Village schools will be switched from a three-tier to two-tier education system next year.
Northumberland County Council has approved the changes for the Ashington Learning Partnership Trust, which will see Ellington, Pegswood and Linton First Schools turned into primaries.
The change means that pupils will stay on at the schools for an extra two years, until the age of 11.
Bothal and Hirst Park Middle Schools will be closed, and Ashington High School Sports College will take pupils from the age of 11, rather than 13.
It will come into effect from September.
Consultation with staff, parents and governors earlier this year found widespread support for the switch, and local councillors have welcomed the move.
Pegswood member Alan Sambrook said: “I know there are a few parents who want to see Pegswood in the Morpeth partnership of schools to increase pupils’ chances of getting into the Morpeth middle schools or King Edward VI School, but I don’t think that will occur unless there are a lot of parents getting their kids into those schools year on year.
“Now the system has been changed it will strengthen Pegswood’s viability. It will be a good thing for the school and build its strength up even more.
“As long as the school is on a par with the results of the Morpeth schools I don’t think people will have anything to worry about. We might end up with children from other areas coming in. We have already started getting one or two children from Longhirst coming to Pegswood.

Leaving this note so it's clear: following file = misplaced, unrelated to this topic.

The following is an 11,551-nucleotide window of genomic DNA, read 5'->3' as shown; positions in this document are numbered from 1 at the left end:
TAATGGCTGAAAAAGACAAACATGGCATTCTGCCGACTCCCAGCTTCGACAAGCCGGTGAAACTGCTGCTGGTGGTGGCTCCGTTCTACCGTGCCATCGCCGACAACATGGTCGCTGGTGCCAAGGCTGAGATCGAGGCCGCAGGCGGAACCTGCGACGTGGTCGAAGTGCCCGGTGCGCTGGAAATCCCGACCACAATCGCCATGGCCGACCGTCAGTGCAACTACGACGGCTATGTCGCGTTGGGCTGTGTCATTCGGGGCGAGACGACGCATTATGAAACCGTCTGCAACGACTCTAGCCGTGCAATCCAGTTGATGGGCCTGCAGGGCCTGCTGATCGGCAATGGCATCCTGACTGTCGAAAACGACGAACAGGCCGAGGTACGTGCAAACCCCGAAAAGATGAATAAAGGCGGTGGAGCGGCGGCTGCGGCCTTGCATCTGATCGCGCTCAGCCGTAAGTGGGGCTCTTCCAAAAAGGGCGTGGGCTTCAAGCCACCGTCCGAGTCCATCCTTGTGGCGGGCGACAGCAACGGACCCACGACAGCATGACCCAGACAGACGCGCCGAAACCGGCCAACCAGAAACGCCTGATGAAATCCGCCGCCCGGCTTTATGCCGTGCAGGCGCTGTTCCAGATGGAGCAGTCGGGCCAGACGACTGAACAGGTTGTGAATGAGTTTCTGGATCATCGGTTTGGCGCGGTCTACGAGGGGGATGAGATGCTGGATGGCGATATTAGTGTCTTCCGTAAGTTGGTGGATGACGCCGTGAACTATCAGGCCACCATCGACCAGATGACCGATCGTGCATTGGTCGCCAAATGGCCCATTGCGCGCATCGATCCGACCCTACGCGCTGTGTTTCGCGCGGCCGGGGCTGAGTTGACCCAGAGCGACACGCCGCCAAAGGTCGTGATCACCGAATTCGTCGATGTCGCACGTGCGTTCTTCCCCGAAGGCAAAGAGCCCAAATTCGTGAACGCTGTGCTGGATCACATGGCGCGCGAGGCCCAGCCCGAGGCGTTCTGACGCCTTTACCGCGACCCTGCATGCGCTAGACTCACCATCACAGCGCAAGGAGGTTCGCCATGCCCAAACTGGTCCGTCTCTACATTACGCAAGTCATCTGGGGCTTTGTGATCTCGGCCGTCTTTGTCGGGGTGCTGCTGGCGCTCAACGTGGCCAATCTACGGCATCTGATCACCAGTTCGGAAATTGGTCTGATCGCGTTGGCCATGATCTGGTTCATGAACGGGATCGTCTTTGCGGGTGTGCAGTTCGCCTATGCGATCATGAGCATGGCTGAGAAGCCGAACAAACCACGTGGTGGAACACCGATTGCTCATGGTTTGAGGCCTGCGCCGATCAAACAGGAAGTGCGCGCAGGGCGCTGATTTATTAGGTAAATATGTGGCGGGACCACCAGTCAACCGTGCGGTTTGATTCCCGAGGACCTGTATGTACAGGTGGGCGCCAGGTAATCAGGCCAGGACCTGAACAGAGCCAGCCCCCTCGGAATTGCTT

“Funding goes with pupils so the school will retain that funding longer if the pupil stays in the school. It will be the same for Ellington and Linton as well — we all will benefit.”
The partnership says the change is designed to provide stability and consistency for pupils and should raise standards and improve results.
Lynemouth member Milburn Douglas, whose area includes Ellington and Linton, said it will also give children more confidence.
“For the children, it means they will stay on until they are 11, which is a bonus because it will give them that little bit more security and confidence when they do move up to the next level,” he said.
“It will keep them all together, which will help parents.
“We know that Linton, in particular, is a small community so it will help with its viability as well.”